As to the missed screenings and positive test results, Ms. Johnson testified that, after the filing of the September 2015 petition to terminate, the father did not appear for his December 15, 2015 review hearing. At that hearing, the case plan goal was amended to adoption. The father missed his January and February 2016 drug screens. Ms. Johnson testified she observed a noticeable difference in the father's behavior in December 2015, and the beginning of 2016, believing he may have been still grieving the loss of his wife. After the filing of the petition to terminate, the father indicated to Ms. Johnson that he would surrender his rights to C.F. He told her he felt everyone was "turning back on him" and no one was actually trying to help him get his daughter back. The father did appear for the remainder of the monthly drug screens in 2016, up to the date of trial in September 2016.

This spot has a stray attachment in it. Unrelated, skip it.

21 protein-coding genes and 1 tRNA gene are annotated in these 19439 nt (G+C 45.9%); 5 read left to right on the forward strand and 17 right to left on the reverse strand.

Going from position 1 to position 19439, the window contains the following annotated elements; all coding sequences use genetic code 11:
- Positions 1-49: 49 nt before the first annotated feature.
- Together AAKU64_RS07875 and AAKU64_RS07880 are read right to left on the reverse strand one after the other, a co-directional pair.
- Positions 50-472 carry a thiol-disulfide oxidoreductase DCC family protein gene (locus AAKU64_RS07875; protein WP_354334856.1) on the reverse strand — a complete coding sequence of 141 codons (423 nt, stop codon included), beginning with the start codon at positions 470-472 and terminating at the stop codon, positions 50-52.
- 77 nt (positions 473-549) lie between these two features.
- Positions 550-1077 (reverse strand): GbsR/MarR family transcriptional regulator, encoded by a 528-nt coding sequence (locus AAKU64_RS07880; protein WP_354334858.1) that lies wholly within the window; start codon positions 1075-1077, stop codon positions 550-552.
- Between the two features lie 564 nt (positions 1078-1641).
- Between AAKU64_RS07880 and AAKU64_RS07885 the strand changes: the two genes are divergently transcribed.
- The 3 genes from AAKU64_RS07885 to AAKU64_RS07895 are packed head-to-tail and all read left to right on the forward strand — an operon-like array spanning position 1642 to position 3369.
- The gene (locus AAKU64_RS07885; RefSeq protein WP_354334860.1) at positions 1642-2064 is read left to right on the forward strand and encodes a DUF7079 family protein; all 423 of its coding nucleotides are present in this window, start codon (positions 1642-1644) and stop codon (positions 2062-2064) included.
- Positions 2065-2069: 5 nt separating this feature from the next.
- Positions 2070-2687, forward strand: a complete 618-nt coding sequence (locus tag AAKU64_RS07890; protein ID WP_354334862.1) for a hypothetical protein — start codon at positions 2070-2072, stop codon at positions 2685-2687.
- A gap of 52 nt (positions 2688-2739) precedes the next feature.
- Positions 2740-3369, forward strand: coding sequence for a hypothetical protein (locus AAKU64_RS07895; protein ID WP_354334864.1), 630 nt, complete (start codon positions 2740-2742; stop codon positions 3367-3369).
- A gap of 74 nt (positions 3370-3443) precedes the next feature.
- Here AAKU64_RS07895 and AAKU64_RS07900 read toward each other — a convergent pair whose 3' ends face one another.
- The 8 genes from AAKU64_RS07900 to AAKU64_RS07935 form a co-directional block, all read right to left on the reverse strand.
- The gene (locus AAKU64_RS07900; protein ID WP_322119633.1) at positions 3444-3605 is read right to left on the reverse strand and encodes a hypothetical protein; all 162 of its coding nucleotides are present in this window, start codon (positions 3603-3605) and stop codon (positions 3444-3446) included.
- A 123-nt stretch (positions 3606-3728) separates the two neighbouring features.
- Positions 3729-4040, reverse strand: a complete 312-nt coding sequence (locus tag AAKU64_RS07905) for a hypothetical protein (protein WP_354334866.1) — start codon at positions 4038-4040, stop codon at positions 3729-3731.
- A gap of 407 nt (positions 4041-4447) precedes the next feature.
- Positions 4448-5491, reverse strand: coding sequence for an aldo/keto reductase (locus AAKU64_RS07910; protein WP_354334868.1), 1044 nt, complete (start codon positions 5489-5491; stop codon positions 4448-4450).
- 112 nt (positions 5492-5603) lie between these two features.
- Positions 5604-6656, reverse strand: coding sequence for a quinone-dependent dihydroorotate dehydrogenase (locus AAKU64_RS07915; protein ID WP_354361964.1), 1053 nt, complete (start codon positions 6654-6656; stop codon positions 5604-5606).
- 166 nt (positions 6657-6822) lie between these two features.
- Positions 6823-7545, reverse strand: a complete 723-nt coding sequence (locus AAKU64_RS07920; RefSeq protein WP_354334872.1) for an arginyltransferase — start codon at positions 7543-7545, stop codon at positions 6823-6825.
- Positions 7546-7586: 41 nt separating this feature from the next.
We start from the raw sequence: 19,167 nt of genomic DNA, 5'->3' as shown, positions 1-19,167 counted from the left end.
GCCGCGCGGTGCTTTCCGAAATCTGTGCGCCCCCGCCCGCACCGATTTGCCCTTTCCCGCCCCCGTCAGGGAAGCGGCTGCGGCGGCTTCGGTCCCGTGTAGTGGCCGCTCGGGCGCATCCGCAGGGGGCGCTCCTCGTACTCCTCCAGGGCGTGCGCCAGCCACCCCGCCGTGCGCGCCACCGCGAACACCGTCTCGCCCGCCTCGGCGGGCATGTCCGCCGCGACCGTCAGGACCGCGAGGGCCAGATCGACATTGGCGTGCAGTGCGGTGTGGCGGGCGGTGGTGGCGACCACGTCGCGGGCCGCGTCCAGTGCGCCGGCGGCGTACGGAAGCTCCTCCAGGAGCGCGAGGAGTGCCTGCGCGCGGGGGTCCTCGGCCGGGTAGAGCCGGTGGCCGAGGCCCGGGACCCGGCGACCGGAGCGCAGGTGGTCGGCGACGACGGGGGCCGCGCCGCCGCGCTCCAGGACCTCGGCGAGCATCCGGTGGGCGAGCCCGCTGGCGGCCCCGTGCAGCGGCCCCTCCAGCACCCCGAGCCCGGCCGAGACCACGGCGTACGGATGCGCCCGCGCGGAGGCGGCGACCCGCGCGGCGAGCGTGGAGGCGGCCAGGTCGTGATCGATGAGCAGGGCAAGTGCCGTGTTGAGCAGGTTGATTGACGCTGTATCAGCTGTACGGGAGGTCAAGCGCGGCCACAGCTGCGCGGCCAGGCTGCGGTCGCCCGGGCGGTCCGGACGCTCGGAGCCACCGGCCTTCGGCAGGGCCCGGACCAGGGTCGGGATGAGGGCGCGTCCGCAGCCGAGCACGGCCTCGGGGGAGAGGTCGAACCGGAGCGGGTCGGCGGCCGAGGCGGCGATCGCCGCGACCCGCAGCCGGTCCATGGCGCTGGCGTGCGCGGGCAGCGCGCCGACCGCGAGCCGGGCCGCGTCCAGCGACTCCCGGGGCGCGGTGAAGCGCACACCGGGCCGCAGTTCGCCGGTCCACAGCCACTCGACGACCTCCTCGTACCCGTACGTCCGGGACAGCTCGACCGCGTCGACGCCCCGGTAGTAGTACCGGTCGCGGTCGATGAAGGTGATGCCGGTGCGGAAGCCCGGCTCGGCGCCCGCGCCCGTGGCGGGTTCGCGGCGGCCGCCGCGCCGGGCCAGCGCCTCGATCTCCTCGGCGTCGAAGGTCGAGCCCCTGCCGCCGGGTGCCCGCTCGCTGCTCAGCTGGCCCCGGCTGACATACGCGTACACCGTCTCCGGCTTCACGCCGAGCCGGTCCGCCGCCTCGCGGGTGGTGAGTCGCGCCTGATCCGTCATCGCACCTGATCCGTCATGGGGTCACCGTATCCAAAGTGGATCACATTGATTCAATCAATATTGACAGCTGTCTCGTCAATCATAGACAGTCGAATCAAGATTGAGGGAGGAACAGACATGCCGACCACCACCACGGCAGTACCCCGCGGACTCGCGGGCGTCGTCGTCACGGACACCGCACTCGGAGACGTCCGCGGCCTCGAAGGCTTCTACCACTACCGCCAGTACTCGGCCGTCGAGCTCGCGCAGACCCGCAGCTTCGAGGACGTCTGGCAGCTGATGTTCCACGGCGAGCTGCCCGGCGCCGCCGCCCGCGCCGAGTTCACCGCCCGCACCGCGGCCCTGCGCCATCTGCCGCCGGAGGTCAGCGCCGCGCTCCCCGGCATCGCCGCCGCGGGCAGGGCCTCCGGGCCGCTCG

As to the father's visitation with C.F., Ms. Johnson testified that, prior to December of 2015, the father was scheduled to visit with C.F. twice a month, but that he occasionally missed those visits, often not warning DCFS that he would not be attending the visitation. Ms. Johnson testified that during the visits, the interaction between father and daughter was largely initiated by the daughter. Ms. Johnson testified the father was in an accident in March of 2016, which required him to have multiple surgeries. She testified the father missed his monthly visitations with C.F. from March 2016 through July 2016, but while he may not have been mobile initially, he was likely mobile by June 2016. The father visited with C.F. as scheduled in August and September 2016.